Year Value on January 1 Interest earned (2.5%) Value on December 31
1 $10,000.00 $250.00 $10,250.00
2 $10,250.00 $256.25 $10,506.25
3 $10,506.25 $262.66 $10,768.91
10 $12,488.63 $312.22 $12,800.85
25 $18,087.26 $452.18 $18,539.44

As the example shows, the longer you can keep your money invested, the more significant the impact compounding interest can have.

Mutual funds, individual stocks and exchange-traded funds (ETFs) can also pay income in the form of dividends and distributions, and compounding can come into play if you reinvest those earnings.

The quick answer is…it depends! Everyone is different and that’s why this question is often best answered with the help of an RBC advisor.

Here are a couple thoughts to keep in mind though:

If you’re paying 19.99% in interest on a very high credit card balance, the interest on that debt may cost you more than you might make saving or investing your money. In this case, it might make sense to pay down your highest-interest debts first. Another reason to pay down debt first would be if you are feeling very overwhelmed by it.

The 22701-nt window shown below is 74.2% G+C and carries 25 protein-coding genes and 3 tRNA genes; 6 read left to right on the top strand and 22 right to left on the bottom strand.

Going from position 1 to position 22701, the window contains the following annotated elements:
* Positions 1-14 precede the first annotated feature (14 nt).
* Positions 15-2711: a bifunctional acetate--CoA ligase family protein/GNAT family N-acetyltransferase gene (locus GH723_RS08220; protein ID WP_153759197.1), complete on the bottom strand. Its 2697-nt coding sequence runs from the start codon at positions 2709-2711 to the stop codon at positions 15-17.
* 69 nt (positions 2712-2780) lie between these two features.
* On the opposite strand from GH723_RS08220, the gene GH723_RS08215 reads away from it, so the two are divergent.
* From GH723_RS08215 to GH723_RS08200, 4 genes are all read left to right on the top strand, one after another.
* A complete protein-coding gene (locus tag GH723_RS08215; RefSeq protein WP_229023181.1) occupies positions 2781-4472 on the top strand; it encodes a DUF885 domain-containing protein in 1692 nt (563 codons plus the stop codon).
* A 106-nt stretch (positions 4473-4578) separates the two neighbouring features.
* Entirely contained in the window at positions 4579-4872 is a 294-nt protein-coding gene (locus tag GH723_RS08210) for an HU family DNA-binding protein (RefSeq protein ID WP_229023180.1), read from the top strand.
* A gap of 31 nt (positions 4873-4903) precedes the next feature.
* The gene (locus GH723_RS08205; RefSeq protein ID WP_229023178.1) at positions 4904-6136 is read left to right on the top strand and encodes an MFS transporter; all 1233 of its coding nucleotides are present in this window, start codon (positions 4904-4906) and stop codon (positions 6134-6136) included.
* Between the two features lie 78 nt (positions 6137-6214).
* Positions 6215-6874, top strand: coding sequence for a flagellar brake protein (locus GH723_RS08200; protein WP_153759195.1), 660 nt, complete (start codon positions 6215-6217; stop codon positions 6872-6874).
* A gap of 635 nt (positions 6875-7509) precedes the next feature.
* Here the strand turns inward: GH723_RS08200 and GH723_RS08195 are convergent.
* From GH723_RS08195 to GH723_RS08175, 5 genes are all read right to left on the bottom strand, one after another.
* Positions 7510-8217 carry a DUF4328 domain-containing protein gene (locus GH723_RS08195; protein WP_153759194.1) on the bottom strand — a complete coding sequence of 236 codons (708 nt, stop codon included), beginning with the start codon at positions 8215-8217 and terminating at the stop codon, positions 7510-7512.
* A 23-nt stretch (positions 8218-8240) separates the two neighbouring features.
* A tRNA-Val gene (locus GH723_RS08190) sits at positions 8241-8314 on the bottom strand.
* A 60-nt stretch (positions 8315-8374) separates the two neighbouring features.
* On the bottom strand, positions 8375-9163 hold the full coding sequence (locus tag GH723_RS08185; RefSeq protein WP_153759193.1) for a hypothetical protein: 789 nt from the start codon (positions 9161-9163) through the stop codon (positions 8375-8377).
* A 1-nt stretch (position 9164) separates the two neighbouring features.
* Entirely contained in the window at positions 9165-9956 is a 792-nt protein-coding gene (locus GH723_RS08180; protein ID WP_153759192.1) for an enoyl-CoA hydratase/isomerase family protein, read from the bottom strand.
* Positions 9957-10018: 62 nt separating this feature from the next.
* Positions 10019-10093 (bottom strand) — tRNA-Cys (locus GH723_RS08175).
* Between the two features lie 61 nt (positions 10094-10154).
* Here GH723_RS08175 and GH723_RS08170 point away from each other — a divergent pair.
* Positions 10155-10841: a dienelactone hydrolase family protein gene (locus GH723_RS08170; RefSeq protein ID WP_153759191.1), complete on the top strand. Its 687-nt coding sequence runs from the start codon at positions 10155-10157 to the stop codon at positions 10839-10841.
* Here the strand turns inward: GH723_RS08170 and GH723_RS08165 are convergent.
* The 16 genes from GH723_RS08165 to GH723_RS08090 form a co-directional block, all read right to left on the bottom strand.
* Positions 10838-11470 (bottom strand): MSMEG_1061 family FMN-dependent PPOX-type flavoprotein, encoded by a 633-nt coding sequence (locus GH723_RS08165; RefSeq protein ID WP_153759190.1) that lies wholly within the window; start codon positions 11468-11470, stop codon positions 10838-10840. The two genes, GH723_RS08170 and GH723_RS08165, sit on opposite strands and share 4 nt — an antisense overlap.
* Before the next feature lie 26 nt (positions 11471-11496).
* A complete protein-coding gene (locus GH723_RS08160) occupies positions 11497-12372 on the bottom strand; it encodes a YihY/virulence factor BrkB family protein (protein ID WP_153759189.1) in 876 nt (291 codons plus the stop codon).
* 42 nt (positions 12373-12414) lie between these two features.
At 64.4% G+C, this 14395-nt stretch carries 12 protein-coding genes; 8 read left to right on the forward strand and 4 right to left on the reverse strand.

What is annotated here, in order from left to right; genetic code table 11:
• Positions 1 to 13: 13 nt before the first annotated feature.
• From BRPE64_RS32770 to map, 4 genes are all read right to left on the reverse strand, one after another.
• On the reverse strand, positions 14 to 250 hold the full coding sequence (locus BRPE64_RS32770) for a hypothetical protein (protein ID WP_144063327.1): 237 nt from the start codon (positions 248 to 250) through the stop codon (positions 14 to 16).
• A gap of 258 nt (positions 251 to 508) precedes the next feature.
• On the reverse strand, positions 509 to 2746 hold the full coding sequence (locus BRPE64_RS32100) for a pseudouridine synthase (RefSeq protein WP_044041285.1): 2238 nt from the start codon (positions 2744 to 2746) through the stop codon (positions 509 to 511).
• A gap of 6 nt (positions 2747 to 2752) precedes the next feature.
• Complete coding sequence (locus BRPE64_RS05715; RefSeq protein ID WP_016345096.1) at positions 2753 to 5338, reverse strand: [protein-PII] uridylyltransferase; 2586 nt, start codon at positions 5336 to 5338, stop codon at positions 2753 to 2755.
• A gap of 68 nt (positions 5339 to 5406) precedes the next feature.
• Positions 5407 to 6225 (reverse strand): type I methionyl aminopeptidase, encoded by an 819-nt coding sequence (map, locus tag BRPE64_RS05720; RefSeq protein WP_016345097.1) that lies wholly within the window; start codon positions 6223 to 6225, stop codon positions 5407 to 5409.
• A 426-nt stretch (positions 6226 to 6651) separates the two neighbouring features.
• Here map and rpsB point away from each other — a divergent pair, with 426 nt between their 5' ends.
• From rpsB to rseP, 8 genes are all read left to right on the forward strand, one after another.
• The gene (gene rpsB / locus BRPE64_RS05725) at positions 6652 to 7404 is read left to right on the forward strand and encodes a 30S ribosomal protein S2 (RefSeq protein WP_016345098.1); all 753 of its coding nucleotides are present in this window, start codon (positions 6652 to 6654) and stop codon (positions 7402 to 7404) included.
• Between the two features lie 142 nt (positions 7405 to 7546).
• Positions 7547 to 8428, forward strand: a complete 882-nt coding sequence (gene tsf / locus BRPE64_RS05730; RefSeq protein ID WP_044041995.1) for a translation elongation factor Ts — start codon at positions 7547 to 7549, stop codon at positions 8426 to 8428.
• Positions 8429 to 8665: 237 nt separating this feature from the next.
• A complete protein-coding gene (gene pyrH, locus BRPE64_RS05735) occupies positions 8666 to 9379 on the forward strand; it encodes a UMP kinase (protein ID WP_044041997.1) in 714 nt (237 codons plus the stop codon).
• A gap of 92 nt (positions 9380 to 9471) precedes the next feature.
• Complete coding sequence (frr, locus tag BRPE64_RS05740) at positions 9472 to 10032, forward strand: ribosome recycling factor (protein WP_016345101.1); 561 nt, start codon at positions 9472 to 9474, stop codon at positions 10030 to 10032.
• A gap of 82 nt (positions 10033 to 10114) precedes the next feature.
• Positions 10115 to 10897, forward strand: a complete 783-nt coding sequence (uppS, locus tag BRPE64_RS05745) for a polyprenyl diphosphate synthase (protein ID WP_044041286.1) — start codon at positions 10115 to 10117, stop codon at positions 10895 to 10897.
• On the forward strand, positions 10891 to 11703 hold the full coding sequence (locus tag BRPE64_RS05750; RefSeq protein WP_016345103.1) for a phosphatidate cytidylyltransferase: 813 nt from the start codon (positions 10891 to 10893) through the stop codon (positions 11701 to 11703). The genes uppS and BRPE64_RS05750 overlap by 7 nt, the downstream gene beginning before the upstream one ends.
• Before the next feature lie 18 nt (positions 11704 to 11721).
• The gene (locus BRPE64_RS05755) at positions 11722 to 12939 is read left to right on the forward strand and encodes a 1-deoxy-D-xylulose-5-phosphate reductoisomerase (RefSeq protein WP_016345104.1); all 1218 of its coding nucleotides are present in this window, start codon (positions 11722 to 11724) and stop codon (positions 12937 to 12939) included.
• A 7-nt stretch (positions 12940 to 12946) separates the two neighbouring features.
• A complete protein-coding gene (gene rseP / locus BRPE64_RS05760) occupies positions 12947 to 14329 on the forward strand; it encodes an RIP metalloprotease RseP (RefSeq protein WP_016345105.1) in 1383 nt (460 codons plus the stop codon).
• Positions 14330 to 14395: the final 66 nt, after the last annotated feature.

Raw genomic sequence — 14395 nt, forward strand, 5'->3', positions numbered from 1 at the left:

On the other hand, if you feel like your debt is manageable right now and you have some extra money you could put away, it may make sense to start investing.

Want a personalized answer to this question? Talk to an RBC advisor today!

You might also be interested in the following case study: Should I Pay Down My Mortgage or Invest?

Consider keeping 3-6 months of living expenses in an account that’s easy to access. Whether it’s something small like needing new brakes—or something big like an unexpected layoff at work—you’ll be glad you have the extra money.

You can use both a Tax-Free Savings Account (TFSA) and a high interest savings account to save for a rainy day. Just remember that with a TFSA, the investments you hold in it can impact your timing. For example, you must hold non-redeemable guaranteed investment certificates (GICs) until they mature, otherwise, you will pay a penalty.